A few moments later, another scripture came. “Never be lacking in zeal, but keep your spiritual fervor serving the Lord” (Romans 12:11).

Alright. I might be doing a good job completing my to-do lists; but apparently, it matters with what state of mind and heart I do them. Zeal and fervor are both words that are synonymous with the words passion, excitement, and enthusiasm. Zest is having GREAT passion, excitement, and enthusiasm.

Oh boy! Maybe I am setting the bar too high with wanting to have zest? Perhaps, I should settle on a healthy goal of simply achieving some enthusiasm in this new year.

I prayed, “Lord what should I do?”

I heard in my heart, “Whatever you do, do it wholeheartedly as something done for the Lord” (Colossians 3:23).

Oh, what a relief. I was wondering if God wanted me to make some earth shattering changes. Nope. I was sent a reminder: whatever I chose to do each day—whether that’s clean my house, wash and fold clothes, mail out cards, help students raise their ACT scores, or even visit with a friend over a hot cup of tea—it’s about my heart attitude.

These scriptures confirmed that I have a lukewarm heart; I am unenthusiastic about God, my relationships, and my daily life activities. My word for the year was right on point. I need zest!

In hopes to begin my quest for zest, I did more research. I discovered zest is also about approaching life as an adventure and remaining motivated even in challenging situations or tasks. This understanding helped me enhance my goals. 2018 Vision BoardI created a vision board, so I can picture how I want life to feel—colorful, vibrant, and energizing. Instead of a to-DO list; I created a to-BE picture. I want to be filled with purpose and joy, so I can dance like King David!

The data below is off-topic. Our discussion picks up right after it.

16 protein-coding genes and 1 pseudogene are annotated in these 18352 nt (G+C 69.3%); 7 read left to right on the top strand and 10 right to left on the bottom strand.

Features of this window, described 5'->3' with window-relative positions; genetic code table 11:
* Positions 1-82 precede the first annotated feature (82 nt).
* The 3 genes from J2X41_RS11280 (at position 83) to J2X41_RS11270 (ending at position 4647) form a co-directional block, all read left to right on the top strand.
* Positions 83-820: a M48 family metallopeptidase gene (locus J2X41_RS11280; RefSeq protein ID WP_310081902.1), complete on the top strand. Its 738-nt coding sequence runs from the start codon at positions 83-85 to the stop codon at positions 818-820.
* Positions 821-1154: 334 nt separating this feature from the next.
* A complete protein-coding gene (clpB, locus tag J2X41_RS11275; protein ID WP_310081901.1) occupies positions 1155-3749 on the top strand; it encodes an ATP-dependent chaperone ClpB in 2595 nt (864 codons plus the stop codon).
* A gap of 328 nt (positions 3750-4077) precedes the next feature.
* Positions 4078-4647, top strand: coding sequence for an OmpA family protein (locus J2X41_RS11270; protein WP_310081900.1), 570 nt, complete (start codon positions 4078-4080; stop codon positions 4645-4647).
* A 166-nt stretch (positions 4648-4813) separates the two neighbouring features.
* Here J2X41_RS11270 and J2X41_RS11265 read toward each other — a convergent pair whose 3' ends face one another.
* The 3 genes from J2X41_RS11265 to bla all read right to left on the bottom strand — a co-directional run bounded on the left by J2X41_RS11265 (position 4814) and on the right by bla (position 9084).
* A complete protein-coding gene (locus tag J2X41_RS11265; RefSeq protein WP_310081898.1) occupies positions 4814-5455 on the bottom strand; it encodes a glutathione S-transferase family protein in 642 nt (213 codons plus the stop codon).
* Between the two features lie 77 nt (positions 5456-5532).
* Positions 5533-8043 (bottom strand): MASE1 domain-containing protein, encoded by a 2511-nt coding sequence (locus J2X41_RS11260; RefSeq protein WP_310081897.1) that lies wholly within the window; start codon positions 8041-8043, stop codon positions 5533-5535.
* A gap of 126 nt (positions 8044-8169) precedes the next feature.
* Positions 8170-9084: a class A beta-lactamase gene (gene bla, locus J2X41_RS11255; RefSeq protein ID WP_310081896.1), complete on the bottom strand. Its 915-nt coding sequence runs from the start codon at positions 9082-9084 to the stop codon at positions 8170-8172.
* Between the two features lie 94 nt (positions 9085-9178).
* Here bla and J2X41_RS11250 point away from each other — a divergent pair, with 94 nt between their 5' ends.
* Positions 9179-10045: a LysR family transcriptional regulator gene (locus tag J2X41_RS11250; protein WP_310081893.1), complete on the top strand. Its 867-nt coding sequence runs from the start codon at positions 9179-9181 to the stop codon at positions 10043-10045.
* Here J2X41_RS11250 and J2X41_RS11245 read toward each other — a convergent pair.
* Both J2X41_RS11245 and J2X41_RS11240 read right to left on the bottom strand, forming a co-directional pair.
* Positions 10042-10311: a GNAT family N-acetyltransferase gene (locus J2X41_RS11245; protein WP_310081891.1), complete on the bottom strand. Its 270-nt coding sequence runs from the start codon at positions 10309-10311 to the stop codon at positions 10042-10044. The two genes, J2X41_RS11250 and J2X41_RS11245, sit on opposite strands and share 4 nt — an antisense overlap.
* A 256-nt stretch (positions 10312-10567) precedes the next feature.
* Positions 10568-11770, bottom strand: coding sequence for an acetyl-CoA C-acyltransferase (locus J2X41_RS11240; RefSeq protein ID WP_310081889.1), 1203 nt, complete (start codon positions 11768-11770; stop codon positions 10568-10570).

Of course, real and lasting zest can’t be achieved with only a vision board. I know I need God to work in my heart. Knowing zest is biblical is enough motivation for me.

I invite you to join me in my quest for zest. Wouldn’t we rather be jump-out-of-our skin excited for God and life, than to be lukewarm and spewed out of God’s mouth?

when i am unsettled

everyday derring-do

charming 1

when i am unsettled
everything is in lower caps.

the locusts’ song that normally brings joy
grates on my last ping-y nerve

shame follows me around
guilt
you shoulda done this
you shoulda been more grateful
you’re a dork.

and I must ask myself
What is real? What is true?

today the unsettling came.
weather and fire
human frailties masked by cavalier bravado on a global scale
that un-jiminey cricket
which sat on my shoulder and pointed out all the ways I am not enough

apparently, he is making the rounds.
i learned this while on my tiny couch
in my tiny apartment
thinking my tiny thoughts
and skipping yoga
because i needed to be still…to be tiny.

i learned un-jiminey cricket was making his rounds
when friend after friend
either connected with me directly
or sent out into the world
their own sense of dis-ease
and not enough.

not…

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Importance of Readers/Reviews/Endorsements

Cladach Publishing


Book reviewers and advance readers are one important element in the publishing process. It’s hard for the author and the editors to be objective about the book they’ve been immersed in for months, maybe years. Enter readers and reviewers who usually have little or no personal stake or emotional involvement in the book. We hope they are people who appreciate good literature, who want to share God-glorifying stories with their friends, who recognize authenticity in narrative that “rings true” and offers help and hope.

We are thankful for the advance readers who, in the midst of their busy schedules, have read a pre-publication copy of On Kitten Creek: Searching for the Sacred by Nancy Swihart and have sent us these endorsement/ reviews:

Ken Canfield PhD., Founder National Center for Fathering; President, National Association for Grandparenting says:

“Nancy Swihart’s On Kitten Creek is an uplifting and thoughtful read. It’s a fresh…

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To every man th…

To every man there openeth A way, and ways, and a way. And the high soul climbs the high way, And the low soul gropes the low: And in between, on the misty flats, The rest drift to and fro. But to every man there openeth A high way and a low, And every man decideth. The way his soul shall go.”
3 quote fans • Oxenham, John

Thinking about the “misty flats” and fighting to stay on “the high road.”

Sharing From The Living Well That Never Runs Dry